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Prediction of Brain Network Age and Factors of Delayed Maturation in Very Preterm Infants

  • Colin J. BrownEmail author
  • Kathleen P. Moriarty
  • Steven P. Miller
  • Brian G. Booth
  • Jill G. Zwicker
  • Ruth E. Grunau
  • Anne R. Synnes
  • Vann Chau
  • Ghassan Hamarneh
Conference paper
Part of the Lecture Notes in Computer Science book series (LNCS, volume 10433)

Abstract

Babies born very preterm (<32 weeks postmenstral age), are at a high risk of having delayed or altered neurodevelopment. Diffusion MRI (dMRI) is a non-invasive neuroimaging modality that allows for early analysis of an infant’s brain connectivity network (i.e., structural connectome) during the critical period of development shortly after birth. In this paper we present a method to accurately assess delayed brain maturation and then use our method to study how certain anatomical and diagnostic brain injury factors are related to this delay. We first train a model to predict the age of an infant from its structural brain network. We then define the relative brain network maturation index (RBNMI) as the predicted age minus the true age of that infant. To ensure the predicted age is as accurate as possible, we examine a variety of models to predict age and use one that performs best when trained on a normative subset (77 scans) of our preterm infant cohort dataset of 168 dMRI scans. We found that a random forest regressor could predict preterm infants’ ages to within an average of \({\sim }1.6\) weeks. We validate our approach by analysing the correlation between RBNMI and a set of demographic, diagnostic and brain connectivity related variables.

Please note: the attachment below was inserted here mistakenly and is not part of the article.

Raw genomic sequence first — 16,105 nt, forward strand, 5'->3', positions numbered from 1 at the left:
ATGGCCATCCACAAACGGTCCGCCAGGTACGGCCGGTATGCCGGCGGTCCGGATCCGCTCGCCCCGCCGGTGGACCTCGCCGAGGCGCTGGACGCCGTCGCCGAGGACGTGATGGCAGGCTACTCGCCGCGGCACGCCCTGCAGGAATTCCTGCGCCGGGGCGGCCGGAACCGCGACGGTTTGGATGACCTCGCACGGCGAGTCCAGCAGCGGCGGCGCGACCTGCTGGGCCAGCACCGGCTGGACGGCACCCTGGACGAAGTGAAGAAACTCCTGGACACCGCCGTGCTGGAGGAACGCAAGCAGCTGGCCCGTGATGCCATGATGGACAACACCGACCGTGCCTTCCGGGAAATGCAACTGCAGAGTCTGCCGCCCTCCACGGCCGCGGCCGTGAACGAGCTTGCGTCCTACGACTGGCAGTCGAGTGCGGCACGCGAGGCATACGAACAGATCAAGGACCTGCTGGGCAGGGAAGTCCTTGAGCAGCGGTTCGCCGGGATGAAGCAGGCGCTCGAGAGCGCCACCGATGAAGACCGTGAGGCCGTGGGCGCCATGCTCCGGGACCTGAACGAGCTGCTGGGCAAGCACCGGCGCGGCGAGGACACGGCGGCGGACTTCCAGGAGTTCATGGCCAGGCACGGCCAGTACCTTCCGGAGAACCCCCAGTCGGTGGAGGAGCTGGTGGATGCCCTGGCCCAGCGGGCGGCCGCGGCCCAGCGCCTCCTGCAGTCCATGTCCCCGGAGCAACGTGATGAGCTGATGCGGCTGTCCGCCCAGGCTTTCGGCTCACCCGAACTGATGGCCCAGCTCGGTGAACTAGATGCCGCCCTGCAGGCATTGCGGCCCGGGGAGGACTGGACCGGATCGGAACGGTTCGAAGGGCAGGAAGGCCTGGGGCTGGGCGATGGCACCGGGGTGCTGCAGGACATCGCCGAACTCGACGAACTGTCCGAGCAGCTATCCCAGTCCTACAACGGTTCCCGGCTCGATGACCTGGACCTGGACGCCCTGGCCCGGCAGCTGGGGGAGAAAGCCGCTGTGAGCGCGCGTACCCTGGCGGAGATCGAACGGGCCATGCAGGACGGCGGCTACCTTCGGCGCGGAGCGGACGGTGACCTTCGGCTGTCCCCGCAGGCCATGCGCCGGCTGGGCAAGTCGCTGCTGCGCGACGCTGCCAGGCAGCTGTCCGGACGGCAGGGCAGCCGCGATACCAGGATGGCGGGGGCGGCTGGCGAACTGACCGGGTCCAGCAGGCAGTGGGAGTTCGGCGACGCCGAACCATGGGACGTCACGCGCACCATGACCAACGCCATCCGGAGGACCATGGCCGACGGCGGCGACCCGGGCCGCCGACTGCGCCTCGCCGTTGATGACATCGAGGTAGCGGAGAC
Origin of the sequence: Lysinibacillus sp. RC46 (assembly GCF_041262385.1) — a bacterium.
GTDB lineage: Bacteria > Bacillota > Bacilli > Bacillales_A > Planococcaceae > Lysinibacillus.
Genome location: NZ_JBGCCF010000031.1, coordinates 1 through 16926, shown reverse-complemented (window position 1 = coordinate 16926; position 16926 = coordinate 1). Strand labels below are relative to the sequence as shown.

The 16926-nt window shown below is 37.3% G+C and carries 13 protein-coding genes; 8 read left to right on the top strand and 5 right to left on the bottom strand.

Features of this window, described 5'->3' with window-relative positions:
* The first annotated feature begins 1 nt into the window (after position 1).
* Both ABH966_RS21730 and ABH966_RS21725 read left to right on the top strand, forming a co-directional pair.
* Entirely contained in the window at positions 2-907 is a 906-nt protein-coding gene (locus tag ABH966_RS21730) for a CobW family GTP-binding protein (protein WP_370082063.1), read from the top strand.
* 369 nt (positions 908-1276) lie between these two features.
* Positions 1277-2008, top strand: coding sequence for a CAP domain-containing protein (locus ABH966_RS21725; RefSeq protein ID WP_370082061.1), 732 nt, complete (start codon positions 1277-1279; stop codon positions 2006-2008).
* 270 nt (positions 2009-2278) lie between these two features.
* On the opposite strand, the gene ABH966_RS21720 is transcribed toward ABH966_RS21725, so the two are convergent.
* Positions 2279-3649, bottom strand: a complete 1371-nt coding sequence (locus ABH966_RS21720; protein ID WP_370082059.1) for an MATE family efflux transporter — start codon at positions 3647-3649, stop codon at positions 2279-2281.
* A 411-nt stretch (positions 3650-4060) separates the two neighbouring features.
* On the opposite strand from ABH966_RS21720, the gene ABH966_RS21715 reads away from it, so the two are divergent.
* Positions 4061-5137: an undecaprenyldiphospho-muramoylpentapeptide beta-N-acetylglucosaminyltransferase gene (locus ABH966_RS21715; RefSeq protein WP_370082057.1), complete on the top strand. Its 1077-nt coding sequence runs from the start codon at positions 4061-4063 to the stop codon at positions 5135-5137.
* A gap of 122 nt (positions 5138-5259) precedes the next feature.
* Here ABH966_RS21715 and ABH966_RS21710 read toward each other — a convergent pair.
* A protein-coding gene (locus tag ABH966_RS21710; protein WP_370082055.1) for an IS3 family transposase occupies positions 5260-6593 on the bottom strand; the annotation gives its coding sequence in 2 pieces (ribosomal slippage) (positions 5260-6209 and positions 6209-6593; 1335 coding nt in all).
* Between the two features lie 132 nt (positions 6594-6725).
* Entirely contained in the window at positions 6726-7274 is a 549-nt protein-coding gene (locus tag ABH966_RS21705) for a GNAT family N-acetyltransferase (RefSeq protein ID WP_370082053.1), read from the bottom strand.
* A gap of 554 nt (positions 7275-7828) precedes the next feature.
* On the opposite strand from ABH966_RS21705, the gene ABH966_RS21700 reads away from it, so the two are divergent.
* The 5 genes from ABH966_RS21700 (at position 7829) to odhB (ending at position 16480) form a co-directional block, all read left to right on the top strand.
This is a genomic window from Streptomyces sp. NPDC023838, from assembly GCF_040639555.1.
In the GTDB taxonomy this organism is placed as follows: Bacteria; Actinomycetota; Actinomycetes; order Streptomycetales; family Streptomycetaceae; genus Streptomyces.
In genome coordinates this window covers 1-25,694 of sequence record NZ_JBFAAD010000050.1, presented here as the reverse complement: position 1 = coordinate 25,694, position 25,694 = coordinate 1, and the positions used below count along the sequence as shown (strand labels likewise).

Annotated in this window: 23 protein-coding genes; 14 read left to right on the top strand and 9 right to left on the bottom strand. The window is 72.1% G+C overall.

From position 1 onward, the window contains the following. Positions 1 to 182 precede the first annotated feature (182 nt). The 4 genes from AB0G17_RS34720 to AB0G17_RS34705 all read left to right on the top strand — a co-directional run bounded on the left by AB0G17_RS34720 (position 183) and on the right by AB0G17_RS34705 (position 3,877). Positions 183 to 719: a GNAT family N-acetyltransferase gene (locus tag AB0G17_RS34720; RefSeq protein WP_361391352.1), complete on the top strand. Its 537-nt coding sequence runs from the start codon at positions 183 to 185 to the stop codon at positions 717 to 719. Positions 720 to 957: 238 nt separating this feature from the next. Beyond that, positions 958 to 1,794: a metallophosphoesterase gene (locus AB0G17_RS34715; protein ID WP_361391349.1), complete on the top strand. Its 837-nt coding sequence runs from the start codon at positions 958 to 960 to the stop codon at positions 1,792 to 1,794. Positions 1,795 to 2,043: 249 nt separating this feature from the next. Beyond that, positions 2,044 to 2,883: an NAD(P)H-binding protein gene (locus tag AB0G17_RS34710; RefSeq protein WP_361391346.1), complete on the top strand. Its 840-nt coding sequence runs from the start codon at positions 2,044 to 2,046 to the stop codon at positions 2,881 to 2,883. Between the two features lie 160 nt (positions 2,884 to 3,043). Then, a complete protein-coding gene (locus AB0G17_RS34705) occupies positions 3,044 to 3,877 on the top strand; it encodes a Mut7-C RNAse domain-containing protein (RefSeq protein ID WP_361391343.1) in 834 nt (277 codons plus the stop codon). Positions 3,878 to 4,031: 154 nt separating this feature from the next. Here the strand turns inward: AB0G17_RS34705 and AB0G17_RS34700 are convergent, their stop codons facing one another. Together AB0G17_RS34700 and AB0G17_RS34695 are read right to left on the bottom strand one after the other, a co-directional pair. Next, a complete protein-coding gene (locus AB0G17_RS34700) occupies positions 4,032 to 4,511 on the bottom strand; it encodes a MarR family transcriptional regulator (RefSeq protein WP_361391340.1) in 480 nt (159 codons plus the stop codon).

Notes

Acknowledgements

We thank NSERC, CIHR (MOP-79262: S.P.M., MOP-86489: R.E.G., New Investigator Award: JGZ), the Canadian Child Health Clinician Scientist Program and the Michael Smith Foundation for Health Research (JGZ) for their financial support.

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Copyright information

© Springer International Publishing AG 2017

Authors and Affiliations

  • Colin J. Brown
    • 1
    Email author
  • Kathleen P. Moriarty
    • 1
  • Steven P. Miller
    • 2
  • Brian G. Booth
    • 1
  • Jill G. Zwicker
    • 3
  • Ruth E. Grunau
    • 3
  • Anne R. Synnes
    • 3
  • Vann Chau
    • 2
  • Ghassan Hamarneh
    • 1
  1. 1.Medical Image Analysis LabSimon Fraser UniversityBurnabyCanada
  2. 2.Department of PaediatricsThe Hospital for Sick Children and The University of TorontoTorontoCanada
  3. 3.University of British Columbia and BC Children’s Hospital Research InstituteVancouverCanada

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